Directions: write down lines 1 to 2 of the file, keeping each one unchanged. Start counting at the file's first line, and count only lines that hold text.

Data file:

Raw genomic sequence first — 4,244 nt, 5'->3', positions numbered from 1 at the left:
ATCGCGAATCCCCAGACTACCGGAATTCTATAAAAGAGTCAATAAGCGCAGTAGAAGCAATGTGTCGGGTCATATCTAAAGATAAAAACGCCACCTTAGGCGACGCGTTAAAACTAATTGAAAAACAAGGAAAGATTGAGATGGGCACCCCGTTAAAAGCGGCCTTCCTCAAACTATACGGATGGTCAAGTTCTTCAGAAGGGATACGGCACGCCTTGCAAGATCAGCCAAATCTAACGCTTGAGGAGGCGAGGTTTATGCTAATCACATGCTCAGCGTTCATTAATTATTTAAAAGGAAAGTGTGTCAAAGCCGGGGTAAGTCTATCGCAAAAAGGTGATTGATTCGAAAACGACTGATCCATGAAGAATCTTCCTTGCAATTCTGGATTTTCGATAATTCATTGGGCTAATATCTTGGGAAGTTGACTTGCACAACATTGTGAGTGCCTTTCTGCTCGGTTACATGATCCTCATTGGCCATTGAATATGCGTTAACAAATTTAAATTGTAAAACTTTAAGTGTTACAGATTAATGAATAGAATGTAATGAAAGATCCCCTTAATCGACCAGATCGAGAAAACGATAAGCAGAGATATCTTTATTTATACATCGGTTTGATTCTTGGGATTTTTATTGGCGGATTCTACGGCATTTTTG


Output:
Raw genomic sequence first — 4,244 nt, 5'->3', positions numbered from 1 at the left:
ATCGCGAATCCCCAGACTACCGGAATTCTATAAAAGAGTCAATAAGCGCAGTAGAAGCAATGTGTCGGGTCATATCTAAAGATAAAAACGCCACCTTAGGCGACGCGTTAAAACTAATTGAAAAACAAGGAAAGATTGAGATGGGCACCCCGTTAAAAGCGGCCTTCCTCAAACTATACGGATGGTCAAGTTCTTCAGAAGGGATACGGCACGCCTTGCAAGATCAGCCAAATCTAACGCTTGAGGAGGCGAGGTTTATGCTAATCACATGCTCAGCGTTCATTAATTATTTAAAAGGAAAGTGTGTCAAAGCCGGGGTAAGTCTATCGCAAAAAGGTGATTGATTCGAAAACGACTGATCCATGAAGAATCTTCCTTGCAATTCTGGATTTTCGATAATTCATTGGGCTAATATCTTGGGAAGTTGACTTGCACAACATTGTGAGTGCCTTTCTGCTCGGTTACATGATCCTCATTGGCCATTGAATATGCGTTAACAAATTTAAATTGTAAAACTTTAAGTGTTACAGATTAATGAATAGAATGTAATGAAAGATCCCCTTAATCGACCAGATCGAGAAAACGATAAGCAGAGATATCTTTATTTATACATCGGTTTGATTCTTGGGATTTTTATTGGCGGATTCTACGGCATTTTTG